Why can't the Rays get a shortstop or catcher who can hit above .250? It's frustrating to have two men in scoring position and two batters that are almost automatic outs.
-- Rick S., Tallahassee, Fla.
Given the slow starts by shortstop Brad Miller and catchers Hank Conger and Curt Casali, I understand your frustration. However, Conger has a pretty good offensive track record, which is why the Rays have overlooked some defensive problems. And Casali has shown that he can give the team some power. As for Miller, my main concern for him during Spring Training was his throwing. Thus far, he's thrown well. I've never doubted he could hit.
Do you think the Rays will make changes at first base and catcher, or will they stick with their plan -- even if it means losing games?
-- Eli M., Sarasota, Fla.
You're talking about Logan Morrison at first and Conger at catcher, right? I think it's a little early to panic. Morrison has a pretty good track record, so I believe the platoon of Morrison and Steve Pearce should look better before long. As for Conger, I think he will hit. But I do think you'll see manager Kevin Cash insert Casali late on defense in close games that he doesn't start.
Is there a reason why Morrison is always in the lineup, even though Pearce and Corey Dickerson are hitting better?
-- Ruben V., Lakeland, Fla.
The old baseball cliché is that the 162-game schedule is a marathon, not a sprint. Yes, Morrison is off to probably the worst start of his career, but I think brighter days are ahead. In talking to the veteran, he told me he tried to make some changes to his swing in the offseason in an attempt to improve. He recently scrapped those changes and reverted to his previous style of hitting, and he's been swinging the bat better.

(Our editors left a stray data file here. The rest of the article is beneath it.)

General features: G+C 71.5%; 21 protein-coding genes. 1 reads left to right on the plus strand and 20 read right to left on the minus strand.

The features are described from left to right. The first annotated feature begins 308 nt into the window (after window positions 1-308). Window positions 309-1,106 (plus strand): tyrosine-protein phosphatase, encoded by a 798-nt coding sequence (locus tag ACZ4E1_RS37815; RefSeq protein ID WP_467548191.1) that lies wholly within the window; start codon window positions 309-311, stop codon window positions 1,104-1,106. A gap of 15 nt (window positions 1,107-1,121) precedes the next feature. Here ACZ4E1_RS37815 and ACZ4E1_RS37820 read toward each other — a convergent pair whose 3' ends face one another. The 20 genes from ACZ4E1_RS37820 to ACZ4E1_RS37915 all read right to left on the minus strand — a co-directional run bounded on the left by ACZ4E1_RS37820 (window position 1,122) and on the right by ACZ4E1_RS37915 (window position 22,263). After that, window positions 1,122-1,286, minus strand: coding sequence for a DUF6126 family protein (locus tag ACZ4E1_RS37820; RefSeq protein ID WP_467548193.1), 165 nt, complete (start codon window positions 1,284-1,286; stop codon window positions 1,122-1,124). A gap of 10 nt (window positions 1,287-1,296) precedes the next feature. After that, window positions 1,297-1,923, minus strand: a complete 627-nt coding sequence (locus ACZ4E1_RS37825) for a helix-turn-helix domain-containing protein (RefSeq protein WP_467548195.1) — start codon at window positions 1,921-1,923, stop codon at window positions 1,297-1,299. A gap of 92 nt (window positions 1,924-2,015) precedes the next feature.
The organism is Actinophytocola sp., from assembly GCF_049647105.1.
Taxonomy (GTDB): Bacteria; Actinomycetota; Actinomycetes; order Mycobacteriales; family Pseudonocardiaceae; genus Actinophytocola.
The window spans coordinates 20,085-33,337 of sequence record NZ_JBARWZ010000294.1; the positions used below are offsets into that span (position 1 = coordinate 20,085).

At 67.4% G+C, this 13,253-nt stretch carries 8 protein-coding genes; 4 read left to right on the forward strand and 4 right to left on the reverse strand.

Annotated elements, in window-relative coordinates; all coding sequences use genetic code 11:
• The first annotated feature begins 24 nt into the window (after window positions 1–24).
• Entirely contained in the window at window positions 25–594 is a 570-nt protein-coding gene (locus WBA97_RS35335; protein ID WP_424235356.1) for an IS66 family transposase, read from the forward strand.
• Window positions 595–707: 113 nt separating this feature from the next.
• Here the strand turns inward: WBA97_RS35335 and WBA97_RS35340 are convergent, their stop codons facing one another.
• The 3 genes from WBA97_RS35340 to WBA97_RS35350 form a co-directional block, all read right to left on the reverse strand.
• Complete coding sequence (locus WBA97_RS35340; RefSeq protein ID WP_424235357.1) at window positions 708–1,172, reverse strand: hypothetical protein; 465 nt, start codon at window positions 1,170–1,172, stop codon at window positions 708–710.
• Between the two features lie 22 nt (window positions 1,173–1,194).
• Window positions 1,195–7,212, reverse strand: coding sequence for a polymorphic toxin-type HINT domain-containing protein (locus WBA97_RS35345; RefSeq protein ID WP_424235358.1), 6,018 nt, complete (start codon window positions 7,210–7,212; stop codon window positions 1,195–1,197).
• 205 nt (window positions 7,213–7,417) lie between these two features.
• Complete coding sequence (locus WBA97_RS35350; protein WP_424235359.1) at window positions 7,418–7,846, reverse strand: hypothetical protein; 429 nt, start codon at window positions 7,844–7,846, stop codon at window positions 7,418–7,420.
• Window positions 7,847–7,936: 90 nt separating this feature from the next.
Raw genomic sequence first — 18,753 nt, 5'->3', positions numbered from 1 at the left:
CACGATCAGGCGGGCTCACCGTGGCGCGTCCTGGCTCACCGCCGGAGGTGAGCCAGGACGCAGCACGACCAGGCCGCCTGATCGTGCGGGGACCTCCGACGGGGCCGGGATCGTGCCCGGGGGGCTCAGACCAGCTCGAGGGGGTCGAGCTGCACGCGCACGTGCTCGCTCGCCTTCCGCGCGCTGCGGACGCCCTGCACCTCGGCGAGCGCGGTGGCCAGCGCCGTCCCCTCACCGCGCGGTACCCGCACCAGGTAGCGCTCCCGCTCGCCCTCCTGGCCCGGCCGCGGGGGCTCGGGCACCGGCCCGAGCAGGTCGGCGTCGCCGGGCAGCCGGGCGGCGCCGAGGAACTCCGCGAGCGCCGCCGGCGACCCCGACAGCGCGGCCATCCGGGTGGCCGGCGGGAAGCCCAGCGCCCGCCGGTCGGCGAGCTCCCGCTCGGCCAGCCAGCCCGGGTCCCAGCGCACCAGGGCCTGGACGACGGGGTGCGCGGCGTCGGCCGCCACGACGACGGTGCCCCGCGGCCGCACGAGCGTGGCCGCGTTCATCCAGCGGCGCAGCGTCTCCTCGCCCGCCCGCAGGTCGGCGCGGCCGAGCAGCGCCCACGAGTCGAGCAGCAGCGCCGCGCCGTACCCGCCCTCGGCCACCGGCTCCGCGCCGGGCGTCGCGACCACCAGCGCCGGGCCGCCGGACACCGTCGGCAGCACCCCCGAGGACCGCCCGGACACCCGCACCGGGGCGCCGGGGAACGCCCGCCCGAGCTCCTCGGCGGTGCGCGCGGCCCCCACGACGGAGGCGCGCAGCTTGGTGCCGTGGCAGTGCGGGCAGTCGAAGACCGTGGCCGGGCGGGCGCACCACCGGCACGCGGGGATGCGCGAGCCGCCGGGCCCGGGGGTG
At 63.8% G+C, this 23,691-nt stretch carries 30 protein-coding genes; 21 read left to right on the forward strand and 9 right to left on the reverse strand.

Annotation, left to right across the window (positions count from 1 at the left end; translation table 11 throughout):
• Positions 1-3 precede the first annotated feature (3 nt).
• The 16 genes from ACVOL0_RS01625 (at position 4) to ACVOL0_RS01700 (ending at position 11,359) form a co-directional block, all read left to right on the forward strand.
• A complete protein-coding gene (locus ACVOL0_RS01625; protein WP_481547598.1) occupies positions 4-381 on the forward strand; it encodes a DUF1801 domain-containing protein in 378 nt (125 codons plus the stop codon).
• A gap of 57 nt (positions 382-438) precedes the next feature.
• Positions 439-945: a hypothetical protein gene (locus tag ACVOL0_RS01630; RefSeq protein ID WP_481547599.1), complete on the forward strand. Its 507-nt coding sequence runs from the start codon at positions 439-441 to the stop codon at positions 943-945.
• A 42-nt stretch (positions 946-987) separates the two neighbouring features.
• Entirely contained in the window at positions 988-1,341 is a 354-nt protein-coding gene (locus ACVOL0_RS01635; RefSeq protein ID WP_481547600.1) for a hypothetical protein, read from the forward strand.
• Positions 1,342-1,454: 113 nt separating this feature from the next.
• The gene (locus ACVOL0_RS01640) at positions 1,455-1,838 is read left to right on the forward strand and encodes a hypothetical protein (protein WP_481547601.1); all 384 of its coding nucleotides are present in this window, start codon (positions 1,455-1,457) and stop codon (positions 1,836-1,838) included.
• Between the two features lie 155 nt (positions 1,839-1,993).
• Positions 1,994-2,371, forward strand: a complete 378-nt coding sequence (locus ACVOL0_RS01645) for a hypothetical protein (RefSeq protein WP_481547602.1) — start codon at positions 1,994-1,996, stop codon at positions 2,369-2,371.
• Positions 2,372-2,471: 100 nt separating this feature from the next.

Why has there been no bunting from the No. 2 and No. 8 batters when we have runners on base and no outs?
-- Randy C., Lake May, Fla.
The way the Rays are scripting things this season, it appears they don't want to sacrifice an out to move a runner. Most teams lean one way or the other, and this is the direction Tampa Bay seems to want to do it. There are arguments on both sides of this one.
With the rotation being locked down for the most part until 2019, do you see a trade involving any of our pitchers -- Blake Snell, for instance -- to get more depth in the everyday lineup? If not, how do you see our extra starters getting utilized once they're fully mature?
-- Kyle W., Cromwell, Conn.
I know this situation is a few months from now, but it feels relevant. What will happen with the rotation once Alex Cobb and Chase Whitley are healthy? What if the current rotation is doing extremely well when that time comes? Could we expect any serious moves near the Trade Deadline?
-- Harrison S., Seminole, Fla.
Trades are always a possibility, and the Rays are always willing to listen to things that might work out in order to improve their team. I don't see Snell getting traded anytime soon, though, if for no other reason they control him for a long time and he's cheaper than some of the other pitchers. And as far as the current situation, I think the organization likes having the pleasant problem of trying to figure out what it wants to do with all of its pitchers. That's a lot better than what the team went through in 2015.
Chris Archer has the talent to be one of the best in the game, but is he? Could it be he is distracted by his attention to being a spokesman for things of the field?
-- Ted G., The Villages, Fla.
This question arrived before Archer's outstanding performance against the Orioles on Monday night. But I still want to address it. Archer has indeed been in a slump since the second half of last season. According to the Rays and Archer, the problem has primarily stemmed from not commanding his fastball and getting ahead in the counts.
On Monday, he used his changeup more often, too, which planted another seed in the hitters' minds. Given the amount of success he had Monday night, I believe Archer will continue to employ the change. Let's see what happens.
As for his off-the-field stuff, I don't believe it's a distraction, and I think he should be given credit for making the effort to impact lives like he does. He seems to enjoy giving back, and he's good at it.
Bill Chastain has covered the Rays for MLB.com since 2005. This story was not subject to the approval of Major League Baseball or its clubs.